For lovers of art and history, there is no more special place to visit than Florence's Uffizi Gallery. Open to the public since 1765, this former magistrate's office on the banks of the Arno welcomes some two million tourists a year. The Uffizi's collection is laid out in chronological order from the 13th up to the 17th century, so visitors get to experience the evolution of Italian art, from the introduction of realism and perspective of Cimabue and Giotto up to to the High Renaissance of Da Vinci, Michelangelo, and Raphael, and finally to the Baroque chiaroscuro of Caravaggio. A visit to the Uffizi is a unique chance to commune with the protagonists of the Italian Renaissance. When planning a trip here, always remember that the Uffizi Gallery is closed on Mondays.
Visitors to Florence's Accademia Gallery invariably come for one reason – to see Michelangelo's magnificent statue of _David_. David has been on display here since 1873 along with the artist's S_laves and St. Matthew_. On a trip to the Accademia – originally founded in the 1780s – you'll also be able to take in an important collection of Renaissance paintings by the likes of Botticelli and _Ghirlandaio_, see the remarkable original plaster cast of Giambologna's _Rape of the Sabine Women_, and the charming Museum of Musical Instruments.
The Leaning Tower of Pisa is one of the most famous attractions in Italy, known for its iconic diagonal tilt. Constructed over the course of 199 years, the tower originally dates back to 1173 when it was built during an especially prosperous period in Pisa's history. Drawing over one million visitors per year, the tower was off-limits to guests between 1990 and 2001 for safety reasons. Following a decade of corrective reconstruction, it is now once again able to hold visitors for centuries to come.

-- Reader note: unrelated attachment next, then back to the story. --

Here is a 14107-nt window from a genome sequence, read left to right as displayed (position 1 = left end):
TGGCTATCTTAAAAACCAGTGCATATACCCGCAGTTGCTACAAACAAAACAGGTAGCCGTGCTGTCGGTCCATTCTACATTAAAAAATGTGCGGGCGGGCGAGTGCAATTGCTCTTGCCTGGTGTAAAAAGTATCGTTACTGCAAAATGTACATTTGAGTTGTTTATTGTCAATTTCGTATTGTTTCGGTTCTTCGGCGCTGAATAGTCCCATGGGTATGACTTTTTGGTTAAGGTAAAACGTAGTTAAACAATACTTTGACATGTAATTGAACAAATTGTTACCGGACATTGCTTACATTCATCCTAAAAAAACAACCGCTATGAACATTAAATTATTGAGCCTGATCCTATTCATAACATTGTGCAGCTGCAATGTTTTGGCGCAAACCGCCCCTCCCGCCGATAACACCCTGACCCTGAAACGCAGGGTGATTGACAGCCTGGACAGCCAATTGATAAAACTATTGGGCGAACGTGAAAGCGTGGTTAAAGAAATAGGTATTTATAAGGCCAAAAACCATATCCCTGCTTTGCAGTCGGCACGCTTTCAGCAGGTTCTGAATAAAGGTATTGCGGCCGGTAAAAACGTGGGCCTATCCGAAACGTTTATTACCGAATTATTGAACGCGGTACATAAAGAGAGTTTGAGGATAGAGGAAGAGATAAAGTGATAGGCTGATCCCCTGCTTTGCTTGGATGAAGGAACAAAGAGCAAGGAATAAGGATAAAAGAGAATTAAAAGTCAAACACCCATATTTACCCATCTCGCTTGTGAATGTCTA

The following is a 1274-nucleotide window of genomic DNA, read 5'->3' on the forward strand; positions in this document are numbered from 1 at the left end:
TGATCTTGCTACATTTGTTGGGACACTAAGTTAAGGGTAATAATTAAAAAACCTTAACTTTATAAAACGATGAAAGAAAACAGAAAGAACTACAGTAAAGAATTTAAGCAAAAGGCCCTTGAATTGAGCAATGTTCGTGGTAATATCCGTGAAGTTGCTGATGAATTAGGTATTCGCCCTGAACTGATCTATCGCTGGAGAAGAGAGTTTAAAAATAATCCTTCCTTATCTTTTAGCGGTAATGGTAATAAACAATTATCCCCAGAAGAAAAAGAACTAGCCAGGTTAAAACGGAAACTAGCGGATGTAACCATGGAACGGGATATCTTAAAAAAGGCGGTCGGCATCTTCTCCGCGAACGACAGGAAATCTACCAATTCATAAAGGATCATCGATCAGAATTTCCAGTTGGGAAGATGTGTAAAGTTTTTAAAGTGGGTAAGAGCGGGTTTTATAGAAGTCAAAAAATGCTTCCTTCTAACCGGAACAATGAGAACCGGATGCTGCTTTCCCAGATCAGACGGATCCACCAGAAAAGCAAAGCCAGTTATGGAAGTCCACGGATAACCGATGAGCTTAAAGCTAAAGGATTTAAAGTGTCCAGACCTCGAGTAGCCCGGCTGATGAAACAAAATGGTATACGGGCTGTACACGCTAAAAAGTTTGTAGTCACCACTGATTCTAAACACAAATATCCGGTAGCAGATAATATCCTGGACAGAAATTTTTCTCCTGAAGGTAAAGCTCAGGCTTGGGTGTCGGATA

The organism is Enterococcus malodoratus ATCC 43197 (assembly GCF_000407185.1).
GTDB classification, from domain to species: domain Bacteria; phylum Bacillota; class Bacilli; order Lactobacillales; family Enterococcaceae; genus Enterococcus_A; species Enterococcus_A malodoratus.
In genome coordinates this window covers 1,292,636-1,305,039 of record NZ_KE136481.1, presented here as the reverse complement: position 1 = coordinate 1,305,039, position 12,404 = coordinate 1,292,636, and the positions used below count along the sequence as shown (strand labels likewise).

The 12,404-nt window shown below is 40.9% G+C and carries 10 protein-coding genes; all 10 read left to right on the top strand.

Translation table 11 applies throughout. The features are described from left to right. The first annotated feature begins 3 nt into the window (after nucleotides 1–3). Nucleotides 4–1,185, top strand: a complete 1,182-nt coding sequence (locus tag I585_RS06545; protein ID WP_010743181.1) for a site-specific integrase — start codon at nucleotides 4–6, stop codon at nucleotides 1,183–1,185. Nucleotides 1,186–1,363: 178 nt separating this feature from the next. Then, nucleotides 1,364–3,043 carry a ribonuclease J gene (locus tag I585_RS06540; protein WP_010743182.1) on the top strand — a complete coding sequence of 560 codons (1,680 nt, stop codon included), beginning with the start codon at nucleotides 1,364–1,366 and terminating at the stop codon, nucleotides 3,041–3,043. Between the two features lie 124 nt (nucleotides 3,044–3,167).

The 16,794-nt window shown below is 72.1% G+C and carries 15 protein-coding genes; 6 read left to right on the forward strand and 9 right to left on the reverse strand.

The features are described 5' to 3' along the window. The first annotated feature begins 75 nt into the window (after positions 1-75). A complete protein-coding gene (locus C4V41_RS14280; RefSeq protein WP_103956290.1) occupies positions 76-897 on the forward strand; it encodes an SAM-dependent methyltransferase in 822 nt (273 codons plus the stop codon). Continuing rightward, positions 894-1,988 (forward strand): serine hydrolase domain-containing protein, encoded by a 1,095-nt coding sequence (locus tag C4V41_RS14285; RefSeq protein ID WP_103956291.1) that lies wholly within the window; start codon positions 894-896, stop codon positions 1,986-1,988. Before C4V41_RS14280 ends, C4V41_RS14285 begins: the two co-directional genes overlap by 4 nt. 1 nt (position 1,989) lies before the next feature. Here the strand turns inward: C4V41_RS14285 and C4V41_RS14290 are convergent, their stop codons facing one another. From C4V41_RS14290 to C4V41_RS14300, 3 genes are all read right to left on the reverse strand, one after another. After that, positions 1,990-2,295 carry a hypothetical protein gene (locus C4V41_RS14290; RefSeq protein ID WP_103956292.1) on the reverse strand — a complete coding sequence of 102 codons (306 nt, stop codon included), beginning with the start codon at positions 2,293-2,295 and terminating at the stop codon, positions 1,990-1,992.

Since it was opened to the public in 1436, Florence's most famous landmark, the Duomo (or _Cattedrale di Santa Maria del Fiore_) is a must-see city landmark. In fact, its towering size means you can't miss it. Filippo Brunelleschi's red-tiled dome is a wonder all on its own, but the architecture is as impressive inside as it is on the outside. Climbing to the top of this stunning cathedral affords great views of the city.
The Duomo in Siena is ideally located in a piazza above the Piazza del Campo, easy to reach on foot and by public transport. This Gothic building houses treasures by the likes of Pisano, Donatello, and Michelangelo, as well as frescoes by Pinturicchio.
Santa Maria Novella is a 15th-century Dominican church in the center of Florence. Built shortly after the first Dominican friars arrived in the city, it showcases some of the greatest art of the Middle Ages and the Renaissance.
Marvel at two marble monuments; the Leaning Tower of Pisa and the Cathedral
The greatest Renaissance art collection with eight rooms dedicated to Caravaggio
Home of priceless masterpieces including Michelangelo's David and much more!
Visit the home of the Grand Dukes of Tuscany
A lush sculpture park with views of Tuscan countryside